4.2. Resorts and All-Inclusive Hotels

While staying in an all-inclusive hotel or resort in Morocco may hinder your opportunities to interact with locals, some hotel properties offer a variety of amenities to make your stay memorable. A full-service resort typically has a pool staffed with lifeguards, where pool chess and exercises are offered. For children, the hotel provides play space within the hotel’s fenced property or indoors. All-inclusive guests are served meals at the hotel’s one or two restaurants, and the employer’s language person may work serving meals and selling day trips to the hotel’s guests as well. While your stay may not provide an authentic experience of the country, once in a while choosing this type of hotel can be a good option for a relaxing family trip. Resort hotels offer clean, modern spaces, fine dining, many activities and excursions, and if you wish, they can also provide meals for your supper.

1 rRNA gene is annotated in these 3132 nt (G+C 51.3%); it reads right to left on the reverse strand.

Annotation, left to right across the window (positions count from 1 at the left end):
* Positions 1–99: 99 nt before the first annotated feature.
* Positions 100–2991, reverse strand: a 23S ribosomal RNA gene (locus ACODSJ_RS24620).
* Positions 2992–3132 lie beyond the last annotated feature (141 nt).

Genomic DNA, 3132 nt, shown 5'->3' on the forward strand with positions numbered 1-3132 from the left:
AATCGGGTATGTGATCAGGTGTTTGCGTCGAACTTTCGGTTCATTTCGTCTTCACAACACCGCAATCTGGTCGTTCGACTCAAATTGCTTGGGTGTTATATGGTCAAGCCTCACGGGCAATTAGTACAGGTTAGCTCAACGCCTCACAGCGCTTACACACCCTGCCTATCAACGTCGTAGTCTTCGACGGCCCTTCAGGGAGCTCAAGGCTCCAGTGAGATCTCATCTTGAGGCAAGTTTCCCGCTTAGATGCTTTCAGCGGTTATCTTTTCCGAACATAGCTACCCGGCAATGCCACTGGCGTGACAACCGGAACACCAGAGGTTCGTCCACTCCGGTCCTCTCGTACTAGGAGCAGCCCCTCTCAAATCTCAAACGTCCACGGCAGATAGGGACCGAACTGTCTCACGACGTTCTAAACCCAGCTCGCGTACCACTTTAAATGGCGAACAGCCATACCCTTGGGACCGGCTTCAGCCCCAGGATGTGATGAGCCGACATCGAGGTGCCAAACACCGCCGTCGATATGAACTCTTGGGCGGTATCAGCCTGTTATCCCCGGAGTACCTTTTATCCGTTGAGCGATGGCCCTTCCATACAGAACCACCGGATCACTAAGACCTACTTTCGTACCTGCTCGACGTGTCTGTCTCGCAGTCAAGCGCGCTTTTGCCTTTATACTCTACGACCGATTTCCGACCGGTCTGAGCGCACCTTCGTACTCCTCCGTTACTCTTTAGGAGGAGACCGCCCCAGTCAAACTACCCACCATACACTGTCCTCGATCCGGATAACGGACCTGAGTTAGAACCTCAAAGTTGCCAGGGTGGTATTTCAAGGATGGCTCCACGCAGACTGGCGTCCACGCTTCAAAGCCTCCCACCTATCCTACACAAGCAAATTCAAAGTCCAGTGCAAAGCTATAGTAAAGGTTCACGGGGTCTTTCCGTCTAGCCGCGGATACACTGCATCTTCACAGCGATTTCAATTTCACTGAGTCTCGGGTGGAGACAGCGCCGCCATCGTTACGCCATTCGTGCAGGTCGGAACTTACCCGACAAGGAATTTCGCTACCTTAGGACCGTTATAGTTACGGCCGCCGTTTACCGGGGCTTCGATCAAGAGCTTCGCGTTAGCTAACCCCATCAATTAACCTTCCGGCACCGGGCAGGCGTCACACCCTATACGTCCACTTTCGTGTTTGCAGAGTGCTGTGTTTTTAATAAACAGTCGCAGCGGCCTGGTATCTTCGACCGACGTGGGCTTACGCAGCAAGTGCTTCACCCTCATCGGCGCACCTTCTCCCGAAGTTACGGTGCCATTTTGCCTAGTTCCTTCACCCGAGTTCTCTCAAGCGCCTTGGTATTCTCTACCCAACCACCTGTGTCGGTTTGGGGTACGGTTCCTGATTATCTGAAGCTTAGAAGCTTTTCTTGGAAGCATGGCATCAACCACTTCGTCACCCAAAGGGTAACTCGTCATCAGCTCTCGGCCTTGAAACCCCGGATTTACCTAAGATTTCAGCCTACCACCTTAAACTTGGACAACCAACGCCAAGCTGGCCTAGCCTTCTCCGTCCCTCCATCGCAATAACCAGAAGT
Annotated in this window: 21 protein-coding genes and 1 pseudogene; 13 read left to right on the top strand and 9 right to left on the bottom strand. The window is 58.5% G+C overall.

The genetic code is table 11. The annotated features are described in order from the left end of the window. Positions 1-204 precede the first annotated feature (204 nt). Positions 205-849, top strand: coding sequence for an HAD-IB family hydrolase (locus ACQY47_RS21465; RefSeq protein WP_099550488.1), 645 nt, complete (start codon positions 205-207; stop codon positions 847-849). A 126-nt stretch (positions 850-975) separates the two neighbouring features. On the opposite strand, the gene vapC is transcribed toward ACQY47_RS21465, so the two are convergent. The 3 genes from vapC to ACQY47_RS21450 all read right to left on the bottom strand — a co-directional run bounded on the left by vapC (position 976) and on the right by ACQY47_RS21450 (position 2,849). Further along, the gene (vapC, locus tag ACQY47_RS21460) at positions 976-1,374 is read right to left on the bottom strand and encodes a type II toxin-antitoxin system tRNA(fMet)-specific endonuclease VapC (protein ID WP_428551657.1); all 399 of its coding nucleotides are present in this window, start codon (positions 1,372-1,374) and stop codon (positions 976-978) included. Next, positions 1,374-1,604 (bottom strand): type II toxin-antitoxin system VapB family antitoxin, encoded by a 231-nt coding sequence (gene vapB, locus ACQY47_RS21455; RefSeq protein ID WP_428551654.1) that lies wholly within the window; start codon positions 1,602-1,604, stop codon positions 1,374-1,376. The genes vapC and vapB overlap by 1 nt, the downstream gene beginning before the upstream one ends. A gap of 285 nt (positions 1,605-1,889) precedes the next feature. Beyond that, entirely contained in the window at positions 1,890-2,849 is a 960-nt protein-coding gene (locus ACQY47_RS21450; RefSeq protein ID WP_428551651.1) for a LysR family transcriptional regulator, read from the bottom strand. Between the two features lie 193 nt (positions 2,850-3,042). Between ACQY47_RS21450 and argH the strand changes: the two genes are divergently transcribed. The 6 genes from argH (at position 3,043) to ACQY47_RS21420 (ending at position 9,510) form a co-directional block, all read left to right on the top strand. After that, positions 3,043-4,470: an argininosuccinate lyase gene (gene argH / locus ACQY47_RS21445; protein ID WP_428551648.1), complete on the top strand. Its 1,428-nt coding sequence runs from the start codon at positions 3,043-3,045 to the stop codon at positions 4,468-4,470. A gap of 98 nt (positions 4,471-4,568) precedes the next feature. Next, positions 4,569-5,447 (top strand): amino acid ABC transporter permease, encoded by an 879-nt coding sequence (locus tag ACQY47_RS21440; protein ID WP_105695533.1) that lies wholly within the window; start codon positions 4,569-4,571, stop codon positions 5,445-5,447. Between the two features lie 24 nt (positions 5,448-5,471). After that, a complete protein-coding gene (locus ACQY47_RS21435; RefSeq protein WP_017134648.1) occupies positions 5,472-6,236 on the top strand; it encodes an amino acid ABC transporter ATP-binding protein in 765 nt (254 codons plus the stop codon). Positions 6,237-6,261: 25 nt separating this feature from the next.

5. Cultural Experiences for Families

Among the best cultural experiences for families with children in Marrakech is hiring a private guide for a tour of the old city. Unlike adults, children sometimes have limited patience for explanations. A children’s guide trained to provide you and your children with facts and legends in an amusing and enjoyable way will keep them happy and interested. For the children, the most important museums are the Lalla Meriem museum, which focuses on customs, clothing, and the Fez way of life, and the Batha Museum located in a splendid late 19th-century palace.

When going to Morocco with young children, seek out opportunities for hands-on cultural experiences. Examples include a pottery workshop in Fes or a private cooking class in Marrakech. Expose children to the rich and diverse Moroccan crafts by visiting craftsmen workshops. In Marrakech, you can visit Maison Tiskiwin, established by a Dutch non-profit organization. The collection presents a mixture of artifacts from different countries found along the ancient trans-Saharan trade routes. Bronze coins from the 8th and 9th centuries, jewelry, and textiles from the Sahara, items from China and Sudan, pottery, and baskets are among the many things you will find in the museum.

5.1. Visiting Traditional Markets